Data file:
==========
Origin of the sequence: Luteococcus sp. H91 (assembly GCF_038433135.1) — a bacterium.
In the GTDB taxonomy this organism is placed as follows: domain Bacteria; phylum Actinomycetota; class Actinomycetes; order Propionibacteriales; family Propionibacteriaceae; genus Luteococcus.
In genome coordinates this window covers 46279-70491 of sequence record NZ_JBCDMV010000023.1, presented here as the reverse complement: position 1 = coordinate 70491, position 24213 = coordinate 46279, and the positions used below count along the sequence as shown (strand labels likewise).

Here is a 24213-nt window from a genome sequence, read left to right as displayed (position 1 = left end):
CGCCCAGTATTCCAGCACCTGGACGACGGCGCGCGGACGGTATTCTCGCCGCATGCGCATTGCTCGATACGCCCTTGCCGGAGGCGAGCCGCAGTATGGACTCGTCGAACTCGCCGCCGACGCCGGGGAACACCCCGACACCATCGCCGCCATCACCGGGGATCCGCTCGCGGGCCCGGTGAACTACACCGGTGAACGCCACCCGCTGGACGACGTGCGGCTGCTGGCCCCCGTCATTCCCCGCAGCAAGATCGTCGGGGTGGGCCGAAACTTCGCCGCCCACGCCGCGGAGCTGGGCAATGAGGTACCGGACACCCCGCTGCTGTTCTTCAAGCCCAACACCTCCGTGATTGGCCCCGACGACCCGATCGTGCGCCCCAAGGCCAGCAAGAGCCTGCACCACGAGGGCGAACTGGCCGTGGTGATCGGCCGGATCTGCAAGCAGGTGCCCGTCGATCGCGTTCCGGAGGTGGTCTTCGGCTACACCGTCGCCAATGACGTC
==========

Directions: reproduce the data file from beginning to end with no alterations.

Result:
Origin of the sequence: Luteococcus sp. H91 (assembly GCF_038433135.1) — a bacterium.
In the GTDB taxonomy this organism is placed as follows: domain Bacteria; phylum Actinomycetota; class Actinomycetes; order Propionibacteriales; family Propionibacteriaceae; genus Luteococcus.
In genome coordinates this window covers 46279-70491 of sequence record NZ_JBCDMV010000023.1, presented here as the reverse complement: position 1 = coordinate 70491, position 24213 = coordinate 46279, and the positions used below count along the sequence as shown (strand labels likewise).

Here is a 24213-nt window from a genome sequence, read left to right as displayed (position 1 = left end):
CGCCCAGTATTCCAGCACCTGGACGACGGCGCGCGGACGGTATTCTCGCCGCATGCGCATTGCTCGATACGCCCTTGCCGGAGGCGAGCCGCAGTATGGACTCGTCGAACTCGCCGCCGACGCCGGGGAACACCCCGACACCATCGCCGCCATCACCGGGGATCCGCTCGCGGGCCCGGTGAACTACACCGGTGAACGCCACCCGCTGGACGACGTGCGGCTGCTGGCCCCCGTCATTCCCCGCAGCAAGATCGTCGGGGTGGGCCGAAACTTCGCCGCCCACGCCGCGGAGCTGGGCAATGAGGTACCGGACACCCCGCTGCTGTTCTTCAAGCCCAACACCTCCGTGATTGGCCCCGACGACCCGATCGTGCGCCCCAAGGCCAGCAAGAGCCTGCACCACGAGGGCGAACTGGCCGTGGTGATCGGCCGGATCTGCAAGCAGGTGCCCGTCGATCGCGTTCCGGAGGTGGTCTTCGGCTACACCGTCGCCAATGACGTC